Eating disorders have a prominent presence in college-aged students. Many of those who suffer keep it to themselves, starving their need for help. Second-year Rowan College student Marissa Velez is all too familiar with the struggle to stay thin. After being diagnosed in January 2014 with anorexia nervosa, Velez was brave enough to tell her story.
“That’s the thing about having an eating disorder. It convinces you that what you’re doing isn’t even a real problem. The disordered lifestyle as a whole was an addiction,” Velez said.
Cabrini held an eating disorder screening in Founders Hall lobby during national eating disorder awareness week. Students were prompted with a questionnaire to fill out as well as given informational packets to promote awareness. Mostly females participated in the screening.
Velez dealt with her eating disorder for nine years prior to her diagnosis and treatment. After being rushed to the hospital with extreme malnourishment and a weight of 86 pounds, Velez was court mandated to undergo eating disorder treatment. “They told me I needed help, but they are not the reason I got help. I did not choose treatment and I did not choose recovery. Recovery chose me, I like to think,” Velez said.
According to Anorexia Nervosa and Associated Disorders or ANAD over one half of teenage girls use unhealthy weight control techniques. Velez described her typical day when her eating disorder was at its worst.
“I would wake up in the morning [and] skip breakfast. I would drive myself to school, bring a huge water bottle to fill me up, and get a large iced coffee so the caffeine could keep me on my feet.” Velez said. “I would go through school, obsessing over my body all day. I would obsess over trying to make sure I wasn’t giving off any signs as to how badly I was dying on the inside. I would obsess over anyone else skinnier than me and my mind would run constantly over ways to lose weight,” she added.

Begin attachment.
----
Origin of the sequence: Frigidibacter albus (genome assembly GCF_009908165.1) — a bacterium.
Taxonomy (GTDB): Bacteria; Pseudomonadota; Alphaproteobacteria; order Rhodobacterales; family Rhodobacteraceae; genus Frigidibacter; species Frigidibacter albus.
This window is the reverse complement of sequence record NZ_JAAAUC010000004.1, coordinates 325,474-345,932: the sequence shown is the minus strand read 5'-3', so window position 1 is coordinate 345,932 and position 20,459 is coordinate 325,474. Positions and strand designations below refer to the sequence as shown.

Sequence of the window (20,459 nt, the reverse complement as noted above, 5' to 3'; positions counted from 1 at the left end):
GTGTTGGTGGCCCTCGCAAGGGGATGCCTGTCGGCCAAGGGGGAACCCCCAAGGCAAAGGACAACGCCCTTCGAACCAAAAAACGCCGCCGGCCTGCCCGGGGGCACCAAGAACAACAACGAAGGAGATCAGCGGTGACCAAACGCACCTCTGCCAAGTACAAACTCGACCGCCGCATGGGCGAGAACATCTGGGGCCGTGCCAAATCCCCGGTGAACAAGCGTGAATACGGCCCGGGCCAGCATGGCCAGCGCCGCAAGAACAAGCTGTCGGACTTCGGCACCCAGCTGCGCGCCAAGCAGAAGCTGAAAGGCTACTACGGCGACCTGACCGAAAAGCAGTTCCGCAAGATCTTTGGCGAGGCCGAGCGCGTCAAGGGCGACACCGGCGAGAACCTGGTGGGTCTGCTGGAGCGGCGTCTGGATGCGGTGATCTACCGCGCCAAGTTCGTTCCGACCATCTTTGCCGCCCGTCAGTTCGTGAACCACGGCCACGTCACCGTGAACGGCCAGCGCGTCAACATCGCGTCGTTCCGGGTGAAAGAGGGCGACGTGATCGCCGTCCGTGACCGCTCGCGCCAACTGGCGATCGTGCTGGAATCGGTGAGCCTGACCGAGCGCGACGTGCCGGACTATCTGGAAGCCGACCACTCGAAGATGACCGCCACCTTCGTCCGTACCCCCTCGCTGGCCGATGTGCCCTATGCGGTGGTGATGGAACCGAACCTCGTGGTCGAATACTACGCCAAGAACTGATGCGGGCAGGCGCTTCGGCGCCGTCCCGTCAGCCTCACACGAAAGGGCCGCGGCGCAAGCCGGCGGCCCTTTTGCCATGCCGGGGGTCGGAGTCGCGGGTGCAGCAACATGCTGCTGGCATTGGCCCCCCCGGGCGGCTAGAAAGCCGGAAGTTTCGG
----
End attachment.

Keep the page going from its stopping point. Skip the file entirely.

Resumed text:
Velez would purposely over-schedule her day so she wouldn’t have to eat meals at home. With her self-hate growing hourly, she would stand in front of the mirror for over five minutes at a time, squeezing her wrists and pinching her thighs trying to find ways to stay thin.
“I’d be lucky if I slept two hours. The next day, I’d do it all over again. I wasn’t even a person. I was living by schedule-and mental-made demands. I hated everything about my life,” Velez said.
Many recovery centers have been established for those who have eating disorders. More than 50 percent of those who have had an eating disorder will develop an eating disorder patterns even in their rehabilitation, according to ANAD. Renfrew Center of Philadelphia is where Velez got residential treatment for over a month. Three months after, she went to Renfrew Center of Mt. Laurel for day treatment.
“Truthfully, I may never recover. I may only ever be ‘recovering’. The problem with recovery is that you don’t just chose it once and it’s over. You have to chose recovery every minute of everyday,” Velez said. “I am not healed, I am healing,” she added.
Velez stressed that eating disorders are a mental illness and it is not Barbie or the media’s fault. She believes it is not any diet gone wrong. Exposing eating disorders for what they are and not fabricating them as a dieting method is crucial for future education. She hopes her story will bring inspiration to those going through what she continues to deal with. Her strength and ambition to promote awareness is stronger than any disorder she may be suffering from.
“If I could tell every person struggling with an eating disorder one thing, it would be if you can survive the abuse, you can survive the recovery. You were not born to starve, binge, purge, repeat. You truly do not deserve it,” Velez said. “I may be struggling now, but I have seen brighter days where my eyes aren’t black and my hair is thick and my skin glows, and on one of those days, I felt more alive than I had ever felt in my entire life. Hold on for that. Please. The eating disorder is lying,” Velez said.